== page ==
When reports began to flood in from Calais’s burgeoning refugee camp, people across the country watched in horror at events unfolding 25 miles from Dover. Copyright meets the Bristolians who chose to do something about it
We disguised it as a 4×4 carrying aid to get it into the camp, and then locked it in a shipping container’. Pip Rush, one of the founders of events group Arcadia, is talking about a fire truck he and his crew built and delivered to the 6,000-strong makeshift refugee camp, coined the Jungle, in Calais.
Arcadia are the pyromaniacs behind the mind-bending, belief-melting fire shows, centred on a giant metal spider, that wow festival goers around the world. But how did they end up making and delivering an incognito fire truck to the Calais camp?
It all started when some of the Bristol-based crew visited the camp. While they were there they witnessed a gas explosion. A fireball shot into the sky. An inferno blazed. There was no equipment to put it out and people scrambled desperately with buckets, trying to collect sparse drips of water from unreliable taps. An impossible, frustrating and disheartening task. While they waited 45 minutes for the fire engines to come, all the refugees on site could do was watch as another part of their lives went up in flames. Fires like this happen, apparently, about three times a month in the camp. It became immediately obvious how the Arcadia crew might be able to help.
If there’s anyone that knows about fire and fire safety, it’s Arcadia. So the team decided to crowd source money to build and deliver a fire truck to the camp, and train volunteers to run and maintain it. The bits that they were in control of – the actual build – proved to be the least of their problems. The logistics and politics of the delivery became the biggest obstruction, Pip explains. ‘We couldn’t find an organisation that could look after it and had no idea whether the authorities would stop it getting on site.’
Against all odds, Pip and his crew successfully made and delivered the truck. Pip explains, they really see the whole thing as community effort, ‘Through our Facebook channels we have a really sound following of people who will support us to do good things.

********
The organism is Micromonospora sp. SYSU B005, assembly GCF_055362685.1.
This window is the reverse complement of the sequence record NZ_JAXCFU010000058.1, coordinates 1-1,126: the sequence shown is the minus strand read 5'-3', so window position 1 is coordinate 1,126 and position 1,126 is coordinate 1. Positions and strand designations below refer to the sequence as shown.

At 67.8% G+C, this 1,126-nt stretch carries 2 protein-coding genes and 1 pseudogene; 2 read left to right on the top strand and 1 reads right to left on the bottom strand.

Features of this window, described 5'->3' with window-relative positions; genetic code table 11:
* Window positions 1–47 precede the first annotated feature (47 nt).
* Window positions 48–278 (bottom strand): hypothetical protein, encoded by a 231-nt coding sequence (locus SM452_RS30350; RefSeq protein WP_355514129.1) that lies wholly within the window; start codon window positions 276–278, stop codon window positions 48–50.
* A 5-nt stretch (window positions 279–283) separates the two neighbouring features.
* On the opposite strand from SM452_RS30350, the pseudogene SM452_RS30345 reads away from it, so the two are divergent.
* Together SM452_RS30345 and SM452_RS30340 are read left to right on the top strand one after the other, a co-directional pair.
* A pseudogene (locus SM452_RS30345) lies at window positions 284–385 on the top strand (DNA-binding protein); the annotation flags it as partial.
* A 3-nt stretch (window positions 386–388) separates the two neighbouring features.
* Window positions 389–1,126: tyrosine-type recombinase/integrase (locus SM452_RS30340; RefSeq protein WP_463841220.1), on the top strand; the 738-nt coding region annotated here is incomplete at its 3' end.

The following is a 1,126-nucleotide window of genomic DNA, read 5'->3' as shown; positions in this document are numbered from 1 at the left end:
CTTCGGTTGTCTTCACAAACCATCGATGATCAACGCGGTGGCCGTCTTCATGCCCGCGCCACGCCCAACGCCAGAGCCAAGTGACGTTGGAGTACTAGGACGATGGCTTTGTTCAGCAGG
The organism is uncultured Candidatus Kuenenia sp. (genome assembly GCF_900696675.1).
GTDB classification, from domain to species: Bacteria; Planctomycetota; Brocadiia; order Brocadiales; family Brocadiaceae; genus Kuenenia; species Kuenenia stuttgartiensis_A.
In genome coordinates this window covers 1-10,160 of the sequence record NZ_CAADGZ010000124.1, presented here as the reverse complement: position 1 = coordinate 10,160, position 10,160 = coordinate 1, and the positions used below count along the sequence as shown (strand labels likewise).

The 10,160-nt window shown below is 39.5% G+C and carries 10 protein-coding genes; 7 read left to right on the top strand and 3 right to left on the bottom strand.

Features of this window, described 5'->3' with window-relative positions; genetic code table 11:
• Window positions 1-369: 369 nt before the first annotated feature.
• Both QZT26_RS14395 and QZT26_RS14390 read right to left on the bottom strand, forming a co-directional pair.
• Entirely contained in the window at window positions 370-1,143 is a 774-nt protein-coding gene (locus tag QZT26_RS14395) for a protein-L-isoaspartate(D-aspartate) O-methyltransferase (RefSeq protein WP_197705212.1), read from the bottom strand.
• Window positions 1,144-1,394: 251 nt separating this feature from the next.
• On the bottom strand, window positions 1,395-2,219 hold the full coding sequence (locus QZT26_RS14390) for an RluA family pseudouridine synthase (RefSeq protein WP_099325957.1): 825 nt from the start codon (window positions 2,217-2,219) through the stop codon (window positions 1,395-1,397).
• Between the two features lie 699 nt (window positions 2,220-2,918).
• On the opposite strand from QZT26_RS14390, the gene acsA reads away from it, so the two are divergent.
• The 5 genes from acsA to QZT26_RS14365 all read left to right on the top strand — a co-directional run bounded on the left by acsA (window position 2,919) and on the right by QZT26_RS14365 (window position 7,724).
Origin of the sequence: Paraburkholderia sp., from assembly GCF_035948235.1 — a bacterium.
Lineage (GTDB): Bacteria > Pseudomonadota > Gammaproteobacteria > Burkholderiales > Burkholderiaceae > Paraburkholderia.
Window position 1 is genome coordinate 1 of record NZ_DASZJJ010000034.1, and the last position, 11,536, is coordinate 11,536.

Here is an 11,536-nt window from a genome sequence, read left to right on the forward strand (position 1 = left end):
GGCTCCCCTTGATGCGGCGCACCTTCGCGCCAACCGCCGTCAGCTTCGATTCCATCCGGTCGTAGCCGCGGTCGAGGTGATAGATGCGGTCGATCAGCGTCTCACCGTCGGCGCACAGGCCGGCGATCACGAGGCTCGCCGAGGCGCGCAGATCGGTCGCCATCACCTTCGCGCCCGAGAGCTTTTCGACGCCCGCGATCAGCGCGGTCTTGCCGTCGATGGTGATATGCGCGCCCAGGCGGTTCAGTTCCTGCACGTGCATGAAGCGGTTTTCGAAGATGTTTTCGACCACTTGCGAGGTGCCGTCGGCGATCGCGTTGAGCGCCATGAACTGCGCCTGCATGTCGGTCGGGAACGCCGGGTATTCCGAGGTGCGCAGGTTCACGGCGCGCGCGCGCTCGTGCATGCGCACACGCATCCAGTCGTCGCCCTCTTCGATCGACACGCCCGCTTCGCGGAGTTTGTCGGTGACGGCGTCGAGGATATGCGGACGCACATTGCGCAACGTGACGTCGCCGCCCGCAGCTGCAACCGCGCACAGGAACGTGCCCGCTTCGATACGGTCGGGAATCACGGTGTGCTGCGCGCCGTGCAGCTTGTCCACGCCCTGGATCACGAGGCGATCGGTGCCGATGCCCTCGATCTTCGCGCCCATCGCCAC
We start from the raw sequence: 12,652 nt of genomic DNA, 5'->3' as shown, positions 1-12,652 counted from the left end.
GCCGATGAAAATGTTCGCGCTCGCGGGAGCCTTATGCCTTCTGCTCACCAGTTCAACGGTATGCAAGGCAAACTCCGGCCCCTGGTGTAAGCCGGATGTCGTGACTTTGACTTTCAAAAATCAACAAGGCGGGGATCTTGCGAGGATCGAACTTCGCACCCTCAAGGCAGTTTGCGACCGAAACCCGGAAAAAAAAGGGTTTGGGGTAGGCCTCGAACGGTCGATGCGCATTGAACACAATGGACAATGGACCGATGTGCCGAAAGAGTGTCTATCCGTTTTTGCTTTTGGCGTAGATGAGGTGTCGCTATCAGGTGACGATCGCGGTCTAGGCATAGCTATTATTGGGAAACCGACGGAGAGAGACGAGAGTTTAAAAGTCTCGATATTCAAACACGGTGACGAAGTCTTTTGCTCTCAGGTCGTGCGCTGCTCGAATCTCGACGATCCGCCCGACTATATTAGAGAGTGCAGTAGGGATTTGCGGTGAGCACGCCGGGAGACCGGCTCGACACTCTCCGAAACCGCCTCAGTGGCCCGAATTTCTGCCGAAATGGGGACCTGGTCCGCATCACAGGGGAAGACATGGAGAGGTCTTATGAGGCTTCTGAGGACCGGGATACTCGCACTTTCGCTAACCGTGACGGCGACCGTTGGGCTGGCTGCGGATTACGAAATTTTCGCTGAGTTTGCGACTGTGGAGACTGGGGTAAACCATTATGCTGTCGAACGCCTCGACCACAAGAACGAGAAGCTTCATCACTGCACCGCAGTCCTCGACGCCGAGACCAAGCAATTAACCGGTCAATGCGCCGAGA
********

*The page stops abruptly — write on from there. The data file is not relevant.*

‘It didn’t feel like it was an Arcadia project helping refugees, it was more like people seeing other people in a vulnerable situation and feeling compelled to club together and lend a hand.’
People to people. It seems to be a recurring paradigm in Bristol’s collective effort to support the Calais refugees. And nowhere more so than at the Calais Refugee Solidarity Bristol (CRSB), a self-started organisation whose motto is indeed ‘People to People’. It’s a phrase that conveys resourcefulness and compassion. The lack of established charities and government support for the refugees in the Jungle means self-starting initiatives are some of the only ways people can help. We spoke to Sarah Greenwood, one of CRSB’s 12 coordinators, who filled us in on how the group’s first trip to Calais went, ‘It was a big learning curve,’ she says. ‘We quickly discovered the things we did and didn’t need to do.’
Sarah explains how the group began, ‘A couple of friends of mine were genuinely upset about what they’d been seeing about Syria and the refugee situation. ‘They met up at the Palestinian Museum near Corn Street (in August 2015) – about seven people – and by the following week this had grown to around fifteen.’
A Facebook group was set up to rally more support and CRSB now has a bells and whistles website to make it even easier for people to donate. While there are some key organisational figures, like Sarah, the group is intrinsically an independent, democratic, open platform.
Back to that first trip. CRSB initially intended to send a single van loaded with vital supplies and a handful of eager volunteers. But it soon became clear that the support people were offering far exceeded this modest plan. Within just three months, one van load soon became two lorries, 30 tonnes of donations, 30 volunteers and £16,000 in monetary gifts.
And the learning curve? They now know that the camp is predominantly in need of medical supplies (cold and flu remedies and scabies medicine), food supplies (mostly dried goods), warm clothing, blankets, waterproofs and sleeping bags and funding for proper shelter. CRSB now have knowledge, experience, and donations, and are planning to head back out to the Jungle for a second visit.
Bristol’s actions to help ease this shocking humanitarian crisis all stem from the same hope: to help people as effectively and profoundly as we can. Pip summarized their incentive behind the fire truck project, ‘Whatever your views on the politics and economics of the refugee crisis, this is about human beings and our only goal is to stop people from dying.’
Donate to Arcadia for the upkeep of the fire truck:
Donate to CRSB and find out more about what they do: